The morning sun beams
a slanted rectangle of light
on our cream-colored wall.  
It looks like an entryway.

The pre-teen on the F train
wears black polka dot tights.  
The crossing and uncrossing of her legs
orchestrate the words from her mouth.
She frees a kiss on her friend’s cheek          
before she scoots off the orange seat—        
her backpack barely clearing the closing doors.

The lady in a business suit
coos “good girl” to her tiny dog
as a taxi buzzes past
the corner of 16th and 5th—
her hand, covered
in a blue NYT plastic bag, at the ready
for her dog’s concrete-scratching
ritual to end.  

The square is still calm—
only the peal of metal poles        
as they puzzle together.
A man with a fluorescent orange vest,
whistles into the straggling crowd
directing the wheatgrass van into its spot.

A Goldilocks fillet of flounder—
not too big, not too small—
perches on the scale
just as the customer, wearing her
everyday pearls beckons: pack it in
a little ice.  A fishmonger
scoops some into the open bag.

A gaggle of preschoolers press
toward the front of the case of fish,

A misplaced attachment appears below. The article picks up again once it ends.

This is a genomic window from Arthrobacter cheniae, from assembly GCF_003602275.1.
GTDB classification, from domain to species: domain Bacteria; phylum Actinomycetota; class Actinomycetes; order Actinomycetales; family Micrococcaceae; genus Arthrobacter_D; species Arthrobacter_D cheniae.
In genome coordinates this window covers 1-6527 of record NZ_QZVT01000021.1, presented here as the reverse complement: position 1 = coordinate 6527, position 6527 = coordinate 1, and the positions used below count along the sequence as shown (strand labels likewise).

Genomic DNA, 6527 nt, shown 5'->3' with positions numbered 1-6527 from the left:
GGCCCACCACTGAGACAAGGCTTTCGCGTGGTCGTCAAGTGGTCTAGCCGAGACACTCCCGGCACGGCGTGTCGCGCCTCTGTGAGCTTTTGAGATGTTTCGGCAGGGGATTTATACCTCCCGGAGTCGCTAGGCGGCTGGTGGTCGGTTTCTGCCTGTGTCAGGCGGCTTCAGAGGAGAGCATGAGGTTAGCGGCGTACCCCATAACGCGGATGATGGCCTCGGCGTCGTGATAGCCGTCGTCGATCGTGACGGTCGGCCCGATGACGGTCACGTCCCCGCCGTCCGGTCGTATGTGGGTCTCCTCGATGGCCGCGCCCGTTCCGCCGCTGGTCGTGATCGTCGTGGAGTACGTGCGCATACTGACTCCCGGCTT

hoping to see something
they have never seen before.  
Eww!  they chime—eyes greedy
for a glimpse of guts.

A black-olive ring falls
from the corner of its pita
onto the gravel, an eager squirrel
scuttles close—ready to retrieve.

A rush of people maneuver
stand to stand—piling into bags
the ingredients for tonight’s dinner.
A loose onion
rolls under a tower of collard greens. 

A honey-headed woman sits
with her legs static
on her boyfriend’s lap.  
They take up more room than two people.
Heavy bass leaks from
his earphones.  She twists closer
as a lady thumps onto the seat
on her opposite side.

I arrive back home
to three hungry cats and the smell of garlic.
I kick off my boots, dump my backpack
on a chair, and undress, before collapsing
into a tub full of steaming water.

My sweetheart dishes out white rice.  
She sneaks a pink shrimp into her pink lips
before sliding the rest on top.  
Our tiger-striped cat, lounging
on the kitchen table jumps off
just in time for the plates to land.


Gabriella M. Belfiglio lives in Brooklyn, NY with her partner and five cats.  She teaches self-defense, conflict resolution, karate, and tai chi to people of all ages throughout the five boroughs. Gabriella won second place in the 2014 W.B. Yeats Poetry Contest. Gabriella’s work has been published in many anthologies and journals including VIA, E*ratio, Challenger International, Pinyon Review, Radius, The Centrifugal Eye, Folio, Avanti Popolo, Poetic Voices without Borders, Literary Mama, The Avocet, The Potomac Review, Eclectica, Lambda Literary Review, The Monterey Poetry Review and The Dream Catcher’s Song.  Her website is